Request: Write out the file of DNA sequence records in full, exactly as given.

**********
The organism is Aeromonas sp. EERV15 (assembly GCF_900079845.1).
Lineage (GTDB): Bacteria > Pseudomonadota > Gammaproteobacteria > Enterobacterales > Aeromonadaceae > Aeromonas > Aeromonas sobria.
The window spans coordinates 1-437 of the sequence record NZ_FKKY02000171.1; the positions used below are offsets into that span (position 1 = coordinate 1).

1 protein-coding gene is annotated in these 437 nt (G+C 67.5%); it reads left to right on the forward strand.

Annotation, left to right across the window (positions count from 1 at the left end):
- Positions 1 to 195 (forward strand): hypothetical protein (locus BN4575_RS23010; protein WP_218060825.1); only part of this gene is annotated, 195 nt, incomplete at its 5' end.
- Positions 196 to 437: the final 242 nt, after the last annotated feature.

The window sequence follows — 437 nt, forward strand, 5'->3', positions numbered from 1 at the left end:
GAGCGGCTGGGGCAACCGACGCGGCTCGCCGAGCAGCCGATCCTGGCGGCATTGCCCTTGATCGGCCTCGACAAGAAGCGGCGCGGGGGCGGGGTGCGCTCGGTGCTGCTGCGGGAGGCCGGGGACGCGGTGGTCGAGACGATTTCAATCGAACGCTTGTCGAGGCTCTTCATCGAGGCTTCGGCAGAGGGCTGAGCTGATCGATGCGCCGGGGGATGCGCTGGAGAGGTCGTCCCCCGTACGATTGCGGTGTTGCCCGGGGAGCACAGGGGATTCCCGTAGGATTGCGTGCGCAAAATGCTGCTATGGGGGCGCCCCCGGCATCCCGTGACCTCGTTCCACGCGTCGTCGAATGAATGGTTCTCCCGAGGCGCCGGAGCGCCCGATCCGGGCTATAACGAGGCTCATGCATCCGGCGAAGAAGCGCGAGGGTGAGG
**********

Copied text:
The organism is Aeromonas sp. EERV15 (assembly GCF_900079845.1).
Lineage (GTDB): Bacteria > Pseudomonadota > Gammaproteobacteria > Enterobacterales > Aeromonadaceae > Aeromonas > Aeromonas sobria.
The window spans coordinates 1-437 of the sequence record NZ_FKKY02000171.1; the positions used below are offsets into that span (position 1 = coordinate 1).

1 protein-coding gene is annotated in these 437 nt (G+C 67.5%); it reads left to right on the forward strand.

Annotation, left to right across the window (positions count from 1 at the left end):
- Positions 1 to 195 (forward strand): hypothetical protein (locus BN4575_RS23010; protein WP_218060825.1); only part of this gene is annotated, 195 nt, incomplete at its 5' end.
- Positions 196 to 437: the final 242 nt, after the last annotated feature.

The window sequence follows — 437 nt, forward strand, 5'->3', positions numbered from 1 at the left end:
GAGCGGCTGGGGCAACCGACGCGGCTCGCCGAGCAGCCGATCCTGGCGGCATTGCCCTTGATCGGCCTCGACAAGAAGCGGCGCGGGGGCGGGGTGCGCTCGGTGCTGCTGCGGGAGGCCGGGGACGCGGTGGTCGAGACGATTTCAATCGAACGCTTGTCGAGGCTCTTCATCGAGGCTTCGGCAGAGGGCTGAGCTGATCGATGCGCCGGGGGATGCGCTGGAGAGGTCGTCCCCCGTACGATTGCGGTGTTGCCCGGGGAGCACAGGGGATTCCCGTAGGATTGCGTGCGCAAAATGCTGCTATGGGGGCGCCCCCGGCATCCCGTGACCTCGTTCCACGCGTCGTCGAATGAATGGTTCTCCCGAGGCGCCGGAGCGCCCGATCCGGGCTATAACGAGGCTCATGCATCCGGCGAAGAAGCGCGAGGGTGAGG